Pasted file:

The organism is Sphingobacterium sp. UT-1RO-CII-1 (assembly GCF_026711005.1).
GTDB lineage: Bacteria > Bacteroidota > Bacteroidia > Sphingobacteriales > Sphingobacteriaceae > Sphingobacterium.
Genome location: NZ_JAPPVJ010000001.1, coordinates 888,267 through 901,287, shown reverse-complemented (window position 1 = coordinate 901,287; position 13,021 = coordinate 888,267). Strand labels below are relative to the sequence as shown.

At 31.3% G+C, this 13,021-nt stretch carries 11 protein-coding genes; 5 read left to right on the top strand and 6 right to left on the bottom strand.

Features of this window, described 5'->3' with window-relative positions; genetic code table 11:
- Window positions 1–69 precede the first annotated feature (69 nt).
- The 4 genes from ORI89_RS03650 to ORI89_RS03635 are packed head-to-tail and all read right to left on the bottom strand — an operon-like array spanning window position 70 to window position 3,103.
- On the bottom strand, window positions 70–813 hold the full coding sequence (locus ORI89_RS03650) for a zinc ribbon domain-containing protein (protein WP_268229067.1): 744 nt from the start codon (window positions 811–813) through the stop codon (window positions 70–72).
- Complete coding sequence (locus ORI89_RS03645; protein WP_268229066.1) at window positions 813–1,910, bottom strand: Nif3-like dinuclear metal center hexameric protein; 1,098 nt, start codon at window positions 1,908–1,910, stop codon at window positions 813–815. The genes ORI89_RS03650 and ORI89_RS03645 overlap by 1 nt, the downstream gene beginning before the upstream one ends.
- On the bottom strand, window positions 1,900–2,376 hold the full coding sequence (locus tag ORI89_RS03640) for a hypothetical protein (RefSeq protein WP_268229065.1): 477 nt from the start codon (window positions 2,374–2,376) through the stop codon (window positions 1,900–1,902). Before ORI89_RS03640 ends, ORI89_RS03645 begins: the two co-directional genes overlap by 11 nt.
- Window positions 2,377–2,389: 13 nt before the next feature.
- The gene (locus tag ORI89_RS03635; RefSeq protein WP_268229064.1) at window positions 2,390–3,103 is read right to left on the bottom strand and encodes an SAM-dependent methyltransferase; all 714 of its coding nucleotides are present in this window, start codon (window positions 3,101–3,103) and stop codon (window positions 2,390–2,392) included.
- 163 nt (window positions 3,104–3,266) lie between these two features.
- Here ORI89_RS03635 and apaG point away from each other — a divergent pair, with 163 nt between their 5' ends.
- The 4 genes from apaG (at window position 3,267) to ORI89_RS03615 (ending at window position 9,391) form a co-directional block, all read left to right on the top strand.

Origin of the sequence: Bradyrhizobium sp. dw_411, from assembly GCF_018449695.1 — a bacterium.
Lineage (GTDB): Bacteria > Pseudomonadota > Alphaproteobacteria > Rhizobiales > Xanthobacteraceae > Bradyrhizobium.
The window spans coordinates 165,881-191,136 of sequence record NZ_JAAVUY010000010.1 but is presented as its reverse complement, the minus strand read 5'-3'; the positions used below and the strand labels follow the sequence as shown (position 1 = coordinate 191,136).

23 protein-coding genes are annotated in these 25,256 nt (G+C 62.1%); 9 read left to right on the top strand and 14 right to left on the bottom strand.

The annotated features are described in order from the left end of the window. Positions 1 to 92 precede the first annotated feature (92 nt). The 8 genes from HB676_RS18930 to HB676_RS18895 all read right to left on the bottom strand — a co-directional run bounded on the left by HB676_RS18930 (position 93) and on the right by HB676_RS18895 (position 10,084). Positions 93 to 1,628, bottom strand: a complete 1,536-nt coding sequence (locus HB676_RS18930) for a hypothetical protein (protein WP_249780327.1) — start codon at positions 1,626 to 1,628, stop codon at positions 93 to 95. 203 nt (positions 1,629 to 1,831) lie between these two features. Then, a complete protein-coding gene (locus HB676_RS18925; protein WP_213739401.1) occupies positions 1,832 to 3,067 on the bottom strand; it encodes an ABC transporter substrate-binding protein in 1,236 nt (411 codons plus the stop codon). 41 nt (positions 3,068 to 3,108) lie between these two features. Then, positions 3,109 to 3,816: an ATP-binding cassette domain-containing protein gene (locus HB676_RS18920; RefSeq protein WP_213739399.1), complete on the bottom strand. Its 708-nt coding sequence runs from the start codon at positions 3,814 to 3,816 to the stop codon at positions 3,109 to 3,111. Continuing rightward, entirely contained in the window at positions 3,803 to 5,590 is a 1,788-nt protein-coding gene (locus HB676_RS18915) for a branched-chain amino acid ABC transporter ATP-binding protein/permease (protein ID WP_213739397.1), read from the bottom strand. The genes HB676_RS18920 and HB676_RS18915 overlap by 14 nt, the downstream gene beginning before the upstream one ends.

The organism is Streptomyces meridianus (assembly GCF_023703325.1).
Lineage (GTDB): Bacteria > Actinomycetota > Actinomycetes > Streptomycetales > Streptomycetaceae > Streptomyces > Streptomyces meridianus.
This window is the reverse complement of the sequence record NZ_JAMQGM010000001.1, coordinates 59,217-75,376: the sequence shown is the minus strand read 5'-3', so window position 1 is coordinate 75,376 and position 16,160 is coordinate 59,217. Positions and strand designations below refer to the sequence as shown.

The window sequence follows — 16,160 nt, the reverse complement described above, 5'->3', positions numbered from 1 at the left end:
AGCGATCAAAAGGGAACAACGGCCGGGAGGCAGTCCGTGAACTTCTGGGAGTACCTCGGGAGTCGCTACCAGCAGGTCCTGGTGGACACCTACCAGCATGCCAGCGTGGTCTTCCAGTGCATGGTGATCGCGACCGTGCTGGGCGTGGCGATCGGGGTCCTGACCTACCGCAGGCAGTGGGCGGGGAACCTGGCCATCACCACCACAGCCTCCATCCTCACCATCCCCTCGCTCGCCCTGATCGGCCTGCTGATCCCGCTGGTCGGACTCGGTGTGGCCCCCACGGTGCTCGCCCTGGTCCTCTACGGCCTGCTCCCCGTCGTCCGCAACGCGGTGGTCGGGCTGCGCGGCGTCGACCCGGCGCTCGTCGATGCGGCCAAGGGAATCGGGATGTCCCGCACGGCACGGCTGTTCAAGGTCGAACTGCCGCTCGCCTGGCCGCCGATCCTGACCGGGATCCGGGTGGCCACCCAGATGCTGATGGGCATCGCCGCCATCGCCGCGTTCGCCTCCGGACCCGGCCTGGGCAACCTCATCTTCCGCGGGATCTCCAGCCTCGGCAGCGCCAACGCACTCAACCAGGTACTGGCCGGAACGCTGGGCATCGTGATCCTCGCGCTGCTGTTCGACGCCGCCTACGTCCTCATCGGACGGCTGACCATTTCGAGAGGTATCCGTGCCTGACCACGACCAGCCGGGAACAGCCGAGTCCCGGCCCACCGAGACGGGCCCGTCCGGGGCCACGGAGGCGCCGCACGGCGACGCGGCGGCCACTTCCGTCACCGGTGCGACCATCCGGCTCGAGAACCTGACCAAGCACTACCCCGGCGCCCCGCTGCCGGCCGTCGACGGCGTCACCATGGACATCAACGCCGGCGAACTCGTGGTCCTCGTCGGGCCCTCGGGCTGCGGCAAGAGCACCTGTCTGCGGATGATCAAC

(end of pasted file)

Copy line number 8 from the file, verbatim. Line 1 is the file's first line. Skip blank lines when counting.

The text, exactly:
- On the bottom strand, window positions 70–813 hold the full coding sequence (locus ORI89_RS03650) for a zinc ribbon domain-containing protein (protein WP_268229067.1): 744 nt from the start codon (window positions 811–813) through the stop codon (window positions 70–72).